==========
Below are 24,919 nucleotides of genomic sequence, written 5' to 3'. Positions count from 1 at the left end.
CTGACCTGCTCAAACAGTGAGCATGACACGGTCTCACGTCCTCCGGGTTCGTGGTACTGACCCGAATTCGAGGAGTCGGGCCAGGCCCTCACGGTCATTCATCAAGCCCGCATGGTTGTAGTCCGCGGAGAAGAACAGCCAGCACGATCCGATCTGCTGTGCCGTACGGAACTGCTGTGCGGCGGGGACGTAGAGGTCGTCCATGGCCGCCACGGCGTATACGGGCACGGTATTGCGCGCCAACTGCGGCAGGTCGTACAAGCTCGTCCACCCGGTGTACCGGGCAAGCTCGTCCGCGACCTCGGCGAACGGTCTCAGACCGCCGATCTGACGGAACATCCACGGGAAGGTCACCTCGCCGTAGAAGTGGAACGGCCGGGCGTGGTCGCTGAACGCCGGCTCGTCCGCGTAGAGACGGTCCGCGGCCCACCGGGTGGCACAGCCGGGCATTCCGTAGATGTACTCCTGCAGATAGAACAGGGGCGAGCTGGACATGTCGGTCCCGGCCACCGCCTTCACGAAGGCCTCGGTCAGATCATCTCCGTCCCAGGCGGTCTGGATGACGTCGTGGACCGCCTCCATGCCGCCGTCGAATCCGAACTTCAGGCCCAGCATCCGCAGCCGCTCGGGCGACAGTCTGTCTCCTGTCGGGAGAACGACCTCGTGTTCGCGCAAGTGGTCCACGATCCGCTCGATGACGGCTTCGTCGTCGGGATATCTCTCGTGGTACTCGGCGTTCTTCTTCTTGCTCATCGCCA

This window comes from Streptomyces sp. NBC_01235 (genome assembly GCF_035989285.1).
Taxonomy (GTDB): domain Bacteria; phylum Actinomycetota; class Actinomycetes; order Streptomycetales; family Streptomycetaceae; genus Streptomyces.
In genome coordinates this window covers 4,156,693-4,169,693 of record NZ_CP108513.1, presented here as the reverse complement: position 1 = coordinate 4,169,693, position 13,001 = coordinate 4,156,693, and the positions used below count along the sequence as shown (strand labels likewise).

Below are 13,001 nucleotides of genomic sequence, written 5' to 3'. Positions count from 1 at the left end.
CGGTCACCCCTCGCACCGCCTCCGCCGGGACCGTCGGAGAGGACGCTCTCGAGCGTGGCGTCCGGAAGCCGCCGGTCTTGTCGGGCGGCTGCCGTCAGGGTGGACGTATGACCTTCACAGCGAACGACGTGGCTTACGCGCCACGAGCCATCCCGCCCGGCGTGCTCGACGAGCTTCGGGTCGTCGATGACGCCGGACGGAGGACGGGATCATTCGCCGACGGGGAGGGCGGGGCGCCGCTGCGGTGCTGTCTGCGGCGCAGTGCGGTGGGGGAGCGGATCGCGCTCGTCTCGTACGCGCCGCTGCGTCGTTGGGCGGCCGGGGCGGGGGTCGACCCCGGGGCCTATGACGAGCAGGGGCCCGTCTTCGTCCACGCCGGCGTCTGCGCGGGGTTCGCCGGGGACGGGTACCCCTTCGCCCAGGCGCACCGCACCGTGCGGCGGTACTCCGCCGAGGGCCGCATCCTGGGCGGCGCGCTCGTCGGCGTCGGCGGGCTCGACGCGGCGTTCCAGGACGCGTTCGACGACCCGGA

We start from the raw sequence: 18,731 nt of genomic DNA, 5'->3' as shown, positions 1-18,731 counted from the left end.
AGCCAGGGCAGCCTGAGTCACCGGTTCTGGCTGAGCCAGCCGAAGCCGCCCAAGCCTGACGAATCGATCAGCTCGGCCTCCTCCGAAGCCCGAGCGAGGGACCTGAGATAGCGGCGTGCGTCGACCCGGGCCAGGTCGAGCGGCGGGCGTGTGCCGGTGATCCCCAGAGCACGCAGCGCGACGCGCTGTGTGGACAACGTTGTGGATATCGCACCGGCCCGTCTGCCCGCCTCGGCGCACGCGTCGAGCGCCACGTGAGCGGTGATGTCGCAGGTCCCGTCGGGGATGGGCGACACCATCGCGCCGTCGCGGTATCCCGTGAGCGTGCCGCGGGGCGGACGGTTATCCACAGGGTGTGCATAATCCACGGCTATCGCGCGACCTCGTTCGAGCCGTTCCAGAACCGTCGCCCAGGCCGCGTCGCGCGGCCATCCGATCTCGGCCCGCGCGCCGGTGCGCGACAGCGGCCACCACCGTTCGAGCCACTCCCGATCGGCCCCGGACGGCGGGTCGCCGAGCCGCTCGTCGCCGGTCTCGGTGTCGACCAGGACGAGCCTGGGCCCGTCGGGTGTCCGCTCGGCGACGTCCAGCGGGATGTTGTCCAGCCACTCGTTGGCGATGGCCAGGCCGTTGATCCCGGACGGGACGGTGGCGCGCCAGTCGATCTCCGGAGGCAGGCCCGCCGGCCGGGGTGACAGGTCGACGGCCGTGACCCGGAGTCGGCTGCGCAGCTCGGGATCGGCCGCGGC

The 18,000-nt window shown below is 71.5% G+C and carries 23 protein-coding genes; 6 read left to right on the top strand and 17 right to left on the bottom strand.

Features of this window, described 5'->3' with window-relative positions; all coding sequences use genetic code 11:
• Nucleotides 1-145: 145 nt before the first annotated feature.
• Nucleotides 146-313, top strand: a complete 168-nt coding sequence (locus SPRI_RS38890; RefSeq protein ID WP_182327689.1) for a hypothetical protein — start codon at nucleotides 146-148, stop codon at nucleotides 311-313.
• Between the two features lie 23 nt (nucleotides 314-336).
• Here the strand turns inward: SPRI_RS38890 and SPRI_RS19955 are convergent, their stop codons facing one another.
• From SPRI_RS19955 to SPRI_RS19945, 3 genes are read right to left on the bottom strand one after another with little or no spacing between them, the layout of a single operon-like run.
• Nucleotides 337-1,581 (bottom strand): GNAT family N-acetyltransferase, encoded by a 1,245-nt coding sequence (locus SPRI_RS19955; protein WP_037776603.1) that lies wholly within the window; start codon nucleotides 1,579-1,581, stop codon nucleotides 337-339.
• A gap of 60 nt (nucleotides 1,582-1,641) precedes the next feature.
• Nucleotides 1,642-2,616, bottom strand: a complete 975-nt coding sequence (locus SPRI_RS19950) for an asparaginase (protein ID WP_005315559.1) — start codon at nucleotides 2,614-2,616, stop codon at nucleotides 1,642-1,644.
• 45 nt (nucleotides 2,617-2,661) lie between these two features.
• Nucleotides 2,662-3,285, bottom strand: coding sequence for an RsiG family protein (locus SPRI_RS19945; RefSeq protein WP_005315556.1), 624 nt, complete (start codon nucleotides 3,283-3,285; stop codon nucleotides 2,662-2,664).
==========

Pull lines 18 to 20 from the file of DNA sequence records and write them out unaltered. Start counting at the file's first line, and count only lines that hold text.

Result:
• A gap of 60 nt (nucleotides 1,582-1,641) precedes the next feature.
• Nucleotides 1,642-2,616, bottom strand: a complete 975-nt coding sequence (locus SPRI_RS19950) for an asparaginase (protein ID WP_005315559.1) — start codon at nucleotides 2,614-2,616, stop codon at nucleotides 1,642-1,644.
• 45 nt (nucleotides 2,617-2,661) lie between these two features.